Hyundai Tucson Active X Hyundai Tucson Active X

Hyundai Tucson Active X Hyundai Tucson Active X
Price from: $32,990
Warranty:5 years/unlimited km
Servicing: 12 months/15,000km, $807 over 3 years
Safety: 6 airbags
Engine: 2.0-litre 4-cyl, 121kW/203Nm
Transmission: 6-speed auto; front-wheel drive
Thirst: 7.9L/100km
Dimensions: 4780mm (L), 1890mm (W), 1690mm (H), 2780mm (WB)
Weight: 1584kg
Spare: Full-size alloy
Towing: 1600kg
 

Mazda CX-5 Maxx Sport
Mazda CX-5 Maxx Sport 2015 Mazda CX-5 Maxx Sport 2015

Mazda CX-5 Maxx Sport 2015 Mazda CX-5 Maxx Sport 2015
Price from: $32,790
Warranty: 3 years/unlimited km
Servicing: 12 months/10,000km, $971 over 3 years.
Safety: 6 airbags
Engine: 2.0-litre 4-cyl, 114kW/200Nm
Transmission: 6-speed auto; front-wheel drive
Thirst: 6.4L/100km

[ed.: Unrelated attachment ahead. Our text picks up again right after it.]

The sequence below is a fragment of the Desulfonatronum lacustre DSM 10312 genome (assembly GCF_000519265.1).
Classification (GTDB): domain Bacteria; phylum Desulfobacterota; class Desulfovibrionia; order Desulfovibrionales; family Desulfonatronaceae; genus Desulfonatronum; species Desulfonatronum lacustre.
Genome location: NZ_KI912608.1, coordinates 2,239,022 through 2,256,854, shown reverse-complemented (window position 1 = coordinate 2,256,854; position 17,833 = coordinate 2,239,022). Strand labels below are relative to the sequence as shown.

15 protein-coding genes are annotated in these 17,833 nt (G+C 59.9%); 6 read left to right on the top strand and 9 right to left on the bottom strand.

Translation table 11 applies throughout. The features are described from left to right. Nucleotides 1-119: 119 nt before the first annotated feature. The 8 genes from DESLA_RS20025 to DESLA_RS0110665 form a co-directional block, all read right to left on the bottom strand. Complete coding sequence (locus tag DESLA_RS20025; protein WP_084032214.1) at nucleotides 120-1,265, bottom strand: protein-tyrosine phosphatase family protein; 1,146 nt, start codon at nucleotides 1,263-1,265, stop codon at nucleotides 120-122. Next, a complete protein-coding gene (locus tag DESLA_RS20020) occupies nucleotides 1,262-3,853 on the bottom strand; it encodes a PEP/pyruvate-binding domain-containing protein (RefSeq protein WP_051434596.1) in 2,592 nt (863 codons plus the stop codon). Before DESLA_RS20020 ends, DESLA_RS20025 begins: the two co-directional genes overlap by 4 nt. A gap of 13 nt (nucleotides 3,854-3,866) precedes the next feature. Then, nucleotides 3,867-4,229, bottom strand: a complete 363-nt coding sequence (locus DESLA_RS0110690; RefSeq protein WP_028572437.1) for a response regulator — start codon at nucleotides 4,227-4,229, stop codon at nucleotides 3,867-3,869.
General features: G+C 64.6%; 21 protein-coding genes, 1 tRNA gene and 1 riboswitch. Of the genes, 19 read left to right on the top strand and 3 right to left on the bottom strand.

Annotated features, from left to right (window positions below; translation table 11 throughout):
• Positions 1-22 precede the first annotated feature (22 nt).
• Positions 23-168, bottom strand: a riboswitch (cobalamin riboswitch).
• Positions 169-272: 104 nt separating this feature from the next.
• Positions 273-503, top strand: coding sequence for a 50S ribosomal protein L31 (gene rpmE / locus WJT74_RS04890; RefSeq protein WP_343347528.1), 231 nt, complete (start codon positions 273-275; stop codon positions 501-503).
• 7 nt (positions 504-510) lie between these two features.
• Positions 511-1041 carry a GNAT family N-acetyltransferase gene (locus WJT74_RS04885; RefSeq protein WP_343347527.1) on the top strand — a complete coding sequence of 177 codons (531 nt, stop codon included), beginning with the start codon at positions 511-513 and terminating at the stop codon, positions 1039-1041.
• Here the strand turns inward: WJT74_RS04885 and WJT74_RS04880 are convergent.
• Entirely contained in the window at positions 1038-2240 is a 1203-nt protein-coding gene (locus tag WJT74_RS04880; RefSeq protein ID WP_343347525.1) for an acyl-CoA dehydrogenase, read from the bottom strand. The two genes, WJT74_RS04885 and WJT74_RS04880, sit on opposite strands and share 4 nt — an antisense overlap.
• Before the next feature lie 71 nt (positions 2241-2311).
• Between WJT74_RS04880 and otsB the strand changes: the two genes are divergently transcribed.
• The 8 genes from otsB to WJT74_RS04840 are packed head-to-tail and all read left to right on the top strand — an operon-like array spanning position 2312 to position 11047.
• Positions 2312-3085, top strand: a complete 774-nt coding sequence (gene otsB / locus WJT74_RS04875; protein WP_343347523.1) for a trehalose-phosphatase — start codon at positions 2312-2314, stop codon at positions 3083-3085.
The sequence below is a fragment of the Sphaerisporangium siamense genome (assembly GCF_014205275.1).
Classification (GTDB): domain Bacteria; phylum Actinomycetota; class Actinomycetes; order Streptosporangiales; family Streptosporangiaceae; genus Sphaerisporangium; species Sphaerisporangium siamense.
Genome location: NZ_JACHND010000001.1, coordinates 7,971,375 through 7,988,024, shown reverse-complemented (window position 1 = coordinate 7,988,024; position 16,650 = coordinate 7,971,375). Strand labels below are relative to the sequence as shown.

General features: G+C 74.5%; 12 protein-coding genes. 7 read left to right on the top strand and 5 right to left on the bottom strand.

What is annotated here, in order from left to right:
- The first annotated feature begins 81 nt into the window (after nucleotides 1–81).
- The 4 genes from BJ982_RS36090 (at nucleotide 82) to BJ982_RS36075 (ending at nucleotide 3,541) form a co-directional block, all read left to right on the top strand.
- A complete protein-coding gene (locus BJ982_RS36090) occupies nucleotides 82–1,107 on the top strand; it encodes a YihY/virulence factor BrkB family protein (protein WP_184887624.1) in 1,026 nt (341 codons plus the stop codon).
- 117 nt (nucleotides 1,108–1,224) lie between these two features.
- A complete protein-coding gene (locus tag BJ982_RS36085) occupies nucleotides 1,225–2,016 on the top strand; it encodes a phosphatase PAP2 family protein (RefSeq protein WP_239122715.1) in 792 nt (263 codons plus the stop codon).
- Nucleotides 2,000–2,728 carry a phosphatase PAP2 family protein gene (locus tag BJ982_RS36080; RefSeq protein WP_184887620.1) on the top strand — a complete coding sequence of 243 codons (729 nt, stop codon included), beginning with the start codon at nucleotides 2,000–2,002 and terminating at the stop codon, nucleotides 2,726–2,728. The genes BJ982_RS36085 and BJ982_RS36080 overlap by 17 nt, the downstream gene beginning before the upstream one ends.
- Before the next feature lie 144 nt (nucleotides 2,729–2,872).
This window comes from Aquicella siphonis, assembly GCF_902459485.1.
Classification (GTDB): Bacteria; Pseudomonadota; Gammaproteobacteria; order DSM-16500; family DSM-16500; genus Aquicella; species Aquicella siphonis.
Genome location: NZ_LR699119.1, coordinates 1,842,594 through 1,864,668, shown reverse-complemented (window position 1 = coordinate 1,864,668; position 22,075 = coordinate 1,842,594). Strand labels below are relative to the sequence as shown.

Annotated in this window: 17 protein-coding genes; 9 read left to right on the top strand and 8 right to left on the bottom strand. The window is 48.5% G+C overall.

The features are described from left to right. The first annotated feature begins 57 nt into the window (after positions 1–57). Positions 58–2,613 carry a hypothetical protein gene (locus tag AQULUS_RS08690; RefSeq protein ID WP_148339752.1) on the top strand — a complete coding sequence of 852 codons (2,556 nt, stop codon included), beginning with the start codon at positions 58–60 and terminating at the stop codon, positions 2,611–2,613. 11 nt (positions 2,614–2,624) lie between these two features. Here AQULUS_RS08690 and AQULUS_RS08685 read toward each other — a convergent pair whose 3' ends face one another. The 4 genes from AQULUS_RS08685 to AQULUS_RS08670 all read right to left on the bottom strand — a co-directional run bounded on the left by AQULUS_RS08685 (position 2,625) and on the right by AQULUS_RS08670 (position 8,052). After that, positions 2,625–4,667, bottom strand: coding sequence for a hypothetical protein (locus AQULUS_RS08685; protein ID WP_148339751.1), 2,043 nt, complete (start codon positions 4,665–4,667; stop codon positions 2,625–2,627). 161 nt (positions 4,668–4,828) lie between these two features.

Dimensions: 4540mm (L), 1840mm (W), 1710mm (H), 2700mm (WB)
Weight: 1490kg
Spare: Space-saver
Towing: 1800kg
 

Nissan X-Trail ST
Nissan X-Trail ST 2015 Nissan X-Trail ST 2015

Nissan X-Trail ST 2015 Nissan X-Trail ST 2015
Price from: $30,490
Warranty: 3 years/100,000km
Servicing: 12 months/10,000km, $747 over 3 years
Safety: 6 airbags
Engine: 2.5-litre 4-cyl, 126kW/226Nm
Transmission: CVT; front-wheel drive
Thirst: 7.9L/100km
Dimensions: 4640mm (L), 1820mm (W), 1710mm (H), 2705mm (WB)
Weight: 1470kg (tare)
Spare: Space-saver
Towing: 1500kg